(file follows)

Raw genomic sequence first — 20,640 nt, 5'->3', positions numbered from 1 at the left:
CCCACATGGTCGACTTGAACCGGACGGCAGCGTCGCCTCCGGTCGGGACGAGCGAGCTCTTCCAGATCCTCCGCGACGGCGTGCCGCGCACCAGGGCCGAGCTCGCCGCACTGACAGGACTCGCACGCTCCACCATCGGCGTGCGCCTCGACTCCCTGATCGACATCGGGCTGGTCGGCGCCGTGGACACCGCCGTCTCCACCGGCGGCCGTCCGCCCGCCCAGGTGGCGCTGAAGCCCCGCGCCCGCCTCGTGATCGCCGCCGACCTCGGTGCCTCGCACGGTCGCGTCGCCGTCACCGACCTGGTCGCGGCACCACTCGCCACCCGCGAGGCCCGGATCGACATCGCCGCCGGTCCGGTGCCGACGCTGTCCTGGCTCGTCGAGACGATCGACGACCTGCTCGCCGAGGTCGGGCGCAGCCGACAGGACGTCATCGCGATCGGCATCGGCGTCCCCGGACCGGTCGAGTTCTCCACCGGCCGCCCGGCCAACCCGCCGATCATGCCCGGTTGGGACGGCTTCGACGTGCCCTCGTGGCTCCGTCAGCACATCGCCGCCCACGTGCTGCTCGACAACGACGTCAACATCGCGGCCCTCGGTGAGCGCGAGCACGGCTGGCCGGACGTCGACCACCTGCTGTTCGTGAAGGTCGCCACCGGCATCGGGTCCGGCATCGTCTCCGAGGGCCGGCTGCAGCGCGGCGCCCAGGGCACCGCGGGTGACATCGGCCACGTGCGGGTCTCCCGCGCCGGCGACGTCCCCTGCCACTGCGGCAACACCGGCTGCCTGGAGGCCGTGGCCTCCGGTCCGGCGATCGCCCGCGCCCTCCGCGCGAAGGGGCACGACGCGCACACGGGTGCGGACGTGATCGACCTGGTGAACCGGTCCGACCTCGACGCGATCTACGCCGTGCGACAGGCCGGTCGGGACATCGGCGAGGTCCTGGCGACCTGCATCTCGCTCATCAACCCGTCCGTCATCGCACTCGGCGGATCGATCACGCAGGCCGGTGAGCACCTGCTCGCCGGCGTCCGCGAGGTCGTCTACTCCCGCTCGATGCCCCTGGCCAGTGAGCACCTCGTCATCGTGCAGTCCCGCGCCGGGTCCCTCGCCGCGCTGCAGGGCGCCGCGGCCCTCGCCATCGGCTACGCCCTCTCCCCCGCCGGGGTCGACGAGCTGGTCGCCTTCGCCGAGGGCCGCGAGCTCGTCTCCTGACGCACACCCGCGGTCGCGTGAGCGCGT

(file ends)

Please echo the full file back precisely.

Raw genomic sequence first — 20,640 nt, 5'->3', positions numbered from 1 at the left:
CCCACATGGTCGACTTGAACCGGACGGCAGCGTCGCCTCCGGTCGGGACGAGCGAGCTCTTCCAGATCCTCCGCGACGGCGTGCCGCGCACCAGGGCCGAGCTCGCCGCACTGACAGGACTCGCACGCTCCACCATCGGCGTGCGCCTCGACTCCCTGATCGACATCGGGCTGGTCGGCGCCGTGGACACCGCCGTCTCCACCGGCGGCCGTCCGCCCGCCCAGGTGGCGCTGAAGCCCCGCGCCCGCCTCGTGATCGCCGCCGACCTCGGTGCCTCGCACGGTCGCGTCGCCGTCACCGACCTGGTCGCGGCACCACTCGCCACCCGCGAGGCCCGGATCGACATCGCCGCCGGTCCGGTGCCGACGCTGTCCTGGCTCGTCGAGACGATCGACGACCTGCTCGCCGAGGTCGGGCGCAGCCGACAGGACGTCATCGCGATCGGCATCGGCGTCCCCGGACCGGTCGAGTTCTCCACCGGCCGCCCGGCCAACCCGCCGATCATGCCCGGTTGGGACGGCTTCGACGTGCCCTCGTGGCTCCGTCAGCACATCGCCGCCCACGTGCTGCTCGACAACGACGTCAACATCGCGGCCCTCGGTGAGCGCGAGCACGGCTGGCCGGACGTCGACCACCTGCTGTTCGTGAAGGTCGCCACCGGCATCGGGTCCGGCATCGTCTCCGAGGGCCGGCTGCAGCGCGGCGCCCAGGGCACCGCGGGTGACATCGGCCACGTGCGGGTCTCCCGCGCCGGCGACGTCCCCTGCCACTGCGGCAACACCGGCTGCCTGGAGGCCGTGGCCTCCGGTCCGGCGATCGCCCGCGCCCTCCGCGCGAAGGGGCACGACGCGCACACGGGTGCGGACGTGATCGACCTGGTGAACCGGTCCGACCTCGACGCGATCTACGCCGTGCGACAGGCCGGTCGGGACATCGGCGAGGTCCTGGCGACCTGCATCTCGCTCATCAACCCGTCCGTCATCGCACTCGGCGGATCGATCACGCAGGCCGGTGAGCACCTGCTCGCCGGCGTCCGCGAGGTCGTCTACTCCCGCTCGATGCCCCTGGCCAGTGAGCACCTCGTCATCGTGCAGTCCCGCGCCGGGTCCCTCGCCGCGCTGCAGGGCGCCGCGGCCCTCGCCATCGGCTACGCCCTCTCCCCCGCCGGGGTCGACGAGCTGGTCGCCTTCGCCGAGGGCCGCGAGCTCGTCTCCTGACGCACACCCGCGGTCGCGTGAGCGCGT